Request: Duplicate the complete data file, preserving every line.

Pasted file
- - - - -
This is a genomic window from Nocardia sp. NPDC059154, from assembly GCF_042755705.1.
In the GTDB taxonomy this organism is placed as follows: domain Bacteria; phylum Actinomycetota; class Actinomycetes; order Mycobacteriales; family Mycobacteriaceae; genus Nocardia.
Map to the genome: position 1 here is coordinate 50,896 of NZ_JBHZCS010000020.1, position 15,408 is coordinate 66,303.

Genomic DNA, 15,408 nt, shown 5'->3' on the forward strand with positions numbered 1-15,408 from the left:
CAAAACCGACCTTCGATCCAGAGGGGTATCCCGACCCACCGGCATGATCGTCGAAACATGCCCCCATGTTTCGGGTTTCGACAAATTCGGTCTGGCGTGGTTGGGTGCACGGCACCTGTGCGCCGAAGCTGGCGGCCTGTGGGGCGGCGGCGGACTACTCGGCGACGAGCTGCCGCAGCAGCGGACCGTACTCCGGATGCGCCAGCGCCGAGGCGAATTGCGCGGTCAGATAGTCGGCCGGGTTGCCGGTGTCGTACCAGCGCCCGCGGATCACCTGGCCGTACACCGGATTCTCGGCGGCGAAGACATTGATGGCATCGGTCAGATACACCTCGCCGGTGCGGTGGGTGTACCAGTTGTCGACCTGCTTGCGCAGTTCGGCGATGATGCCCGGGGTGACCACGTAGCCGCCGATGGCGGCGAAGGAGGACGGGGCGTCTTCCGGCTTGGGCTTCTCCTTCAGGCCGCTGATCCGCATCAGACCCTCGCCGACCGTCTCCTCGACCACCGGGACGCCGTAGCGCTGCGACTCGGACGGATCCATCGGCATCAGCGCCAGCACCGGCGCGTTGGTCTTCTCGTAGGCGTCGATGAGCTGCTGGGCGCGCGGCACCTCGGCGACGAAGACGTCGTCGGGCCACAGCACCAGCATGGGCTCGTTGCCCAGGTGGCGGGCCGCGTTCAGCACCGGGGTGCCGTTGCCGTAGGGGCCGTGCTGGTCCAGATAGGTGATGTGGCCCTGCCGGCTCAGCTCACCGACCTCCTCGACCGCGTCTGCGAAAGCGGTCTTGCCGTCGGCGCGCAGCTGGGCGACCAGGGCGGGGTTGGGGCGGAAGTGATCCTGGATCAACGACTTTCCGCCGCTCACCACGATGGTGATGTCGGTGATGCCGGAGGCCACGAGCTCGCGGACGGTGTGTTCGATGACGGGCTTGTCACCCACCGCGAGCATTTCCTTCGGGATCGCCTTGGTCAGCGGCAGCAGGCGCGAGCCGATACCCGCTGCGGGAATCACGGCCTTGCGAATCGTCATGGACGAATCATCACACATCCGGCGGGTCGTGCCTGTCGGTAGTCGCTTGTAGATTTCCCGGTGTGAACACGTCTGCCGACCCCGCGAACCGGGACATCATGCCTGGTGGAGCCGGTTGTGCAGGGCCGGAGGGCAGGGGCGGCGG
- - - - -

This is a genomic window from Nocardia sp. NPDC059154, from assembly GCF_042755705.1.
In the GTDB taxonomy this organism is placed as follows: domain Bacteria; phylum Actinomycetota; class Actinomycetes; order Mycobacteriales; family Mycobacteriaceae; genus Nocardia.
Map to the genome: position 1 here is coordinate 50,896 of NZ_JBHZCS010000020.1, position 15,408 is coordinate 66,303.

Genomic DNA, 15,408 nt, shown 5'->3' on the forward strand with positions numbered 1-15,408 from the left:
CAAAACCGACCTTCGATCCAGAGGGGTATCCCGACCCACCGGCATGATCGTCGAAACATGCCCCCATGTTTCGGGTTTCGACAAATTCGGTCTGGCGTGGTTGGGTGCACGGCACCTGTGCGCCGAAGCTGGCGGCCTGTGGGGCGGCGGCGGACTACTCGGCGACGAGCTGCCGCAGCAGCGGACCGTACTCCGGATGCGCCAGCGCCGAGGCGAATTGCGCGGTCAGATAGTCGGCCGGGTTGCCGGTGTCGTACCAGCGCCCGCGGATCACCTGGCCGTACACCGGATTCTCGGCGGCGAAGACATTGATGGCATCGGTCAGATACACCTCGCCGGTGCGGTGGGTGTACCAGTTGTCGACCTGCTTGCGCAGTTCGGCGATGATGCCCGGGGTGACCACGTAGCCGCCGATGGCGGCGAAGGAGGACGGGGCGTCTTCCGGCTTGGGCTTCTCCTTCAGGCCGCTGATCCGCATCAGACCCTCGCCGACCGTCTCCTCGACCACCGGGACGCCGTAGCGCTGCGACTCGGACGGATCCATCGGCATCAGCGCCAGCACCGGCGCGTTGGTCTTCTCGTAGGCGTCGATGAGCTGCTGGGCGCGCGGCACCTCGGCGACGAAGACGTCGTCGGGCCACAGCACCAGCATGGGCTCGTTGCCCAGGTGGCGGGCCGCGTTCAGCACCGGGGTGCCGTTGCCGTAGGGGCCGTGCTGGTCCAGATAGGTGATGTGGCCCTGCCGGCTCAGCTCACCGACCTCCTCGACCGCGTCTGCGAAAGCGGTCTTGCCGTCGGCGCGCAGCTGGGCGACCAGGGCGGGGTTGGGGCGGAAGTGATCCTGGATCAACGACTTTCCGCCGCTCACCACGATGGTGATGTCGGTGATGCCGGAGGCCACGAGCTCGCGGACGGTGTGTTCGATGACGGGCTTGTCACCCACCGCGAGCATTTCCTTCGGGATCGCCTTGGTCAGCGGCAGCAGGCGCGAGCCGATACCCGCTGCGGGAATCACGGCCTTGCGAATCGTCATGGACGAATCATCACACATCCGGCGGGTCGTGCCTGTCGGTAGTCGCTTGTAGATTTCCCGGTGTGAACACGTCTGCCGACCCCGCGAACCGGGACATCATGCCTGGTGGAGCCGGTTGTGCAGGGCCGGAGGGCAGGGGCGGCGG